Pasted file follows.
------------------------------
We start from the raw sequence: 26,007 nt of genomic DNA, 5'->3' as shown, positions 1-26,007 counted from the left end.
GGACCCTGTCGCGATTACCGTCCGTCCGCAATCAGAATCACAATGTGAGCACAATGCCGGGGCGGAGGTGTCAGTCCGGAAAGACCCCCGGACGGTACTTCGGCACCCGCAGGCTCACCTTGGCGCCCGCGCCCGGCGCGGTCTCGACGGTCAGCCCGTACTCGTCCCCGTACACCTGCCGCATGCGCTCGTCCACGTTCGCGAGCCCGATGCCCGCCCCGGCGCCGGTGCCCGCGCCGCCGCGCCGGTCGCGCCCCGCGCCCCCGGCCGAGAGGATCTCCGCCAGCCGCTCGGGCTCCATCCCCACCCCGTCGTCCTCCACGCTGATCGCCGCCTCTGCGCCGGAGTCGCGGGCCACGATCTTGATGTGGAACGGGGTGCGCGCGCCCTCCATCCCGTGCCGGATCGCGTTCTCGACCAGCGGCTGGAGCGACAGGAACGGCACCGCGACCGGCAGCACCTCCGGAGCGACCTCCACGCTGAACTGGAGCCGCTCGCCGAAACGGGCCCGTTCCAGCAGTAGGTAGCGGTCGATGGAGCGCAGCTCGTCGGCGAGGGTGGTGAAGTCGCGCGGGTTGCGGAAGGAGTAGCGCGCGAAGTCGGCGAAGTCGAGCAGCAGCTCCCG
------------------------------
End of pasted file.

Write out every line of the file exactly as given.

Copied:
We start from the raw sequence: 26,007 nt of genomic DNA, 5'->3' as shown, positions 1-26,007 counted from the left end.
GGACCCTGTCGCGATTACCGTCCGTCCGCAATCAGAATCACAATGTGAGCACAATGCCGGGGCGGAGGTGTCAGTCCGGAAAGACCCCCGGACGGTACTTCGGCACCCGCAGGCTCACCTTGGCGCCCGCGCCCGGCGCGGTCTCGACGGTCAGCCCGTACTCGTCCCCGTACACCTGCCGCATGCGCTCGTCCACGTTCGCGAGCCCGATGCCCGCCCCGGCGCCGGTGCCCGCGCCGCCGCGCCGGTCGCGCCCCGCGCCCCCGGCCGAGAGGATCTCCGCCAGCCGCTCGGGCTCCATCCCCACCCCGTCGTCCTCCACGCTGATCGCCGCCTCTGCGCCGGAGTCGCGGGCCACGATCTTGATGTGGAACGGGGTGCGCGCGCCCTCCATCCCGTGCCGGATCGCGTTCTCGACCAGCGGCTGGAGCGACAGGAACGGCACCGCGACCGGCAGCACCTCCGGAGCGACCTCCACGCTGAACTGGAGCCGCTCGCCGAAACGGGCCCGTTCCAGCAGTAGGTAGCGGTCGATGGAGCGCAGCTCGTCGGCGAGGGTGGTGAAGTCGCGCGGGTTGCGGAAGGAGTAGCGCGCGAAGTCGGCGAAGTCGAGCAGCAGCTCCCG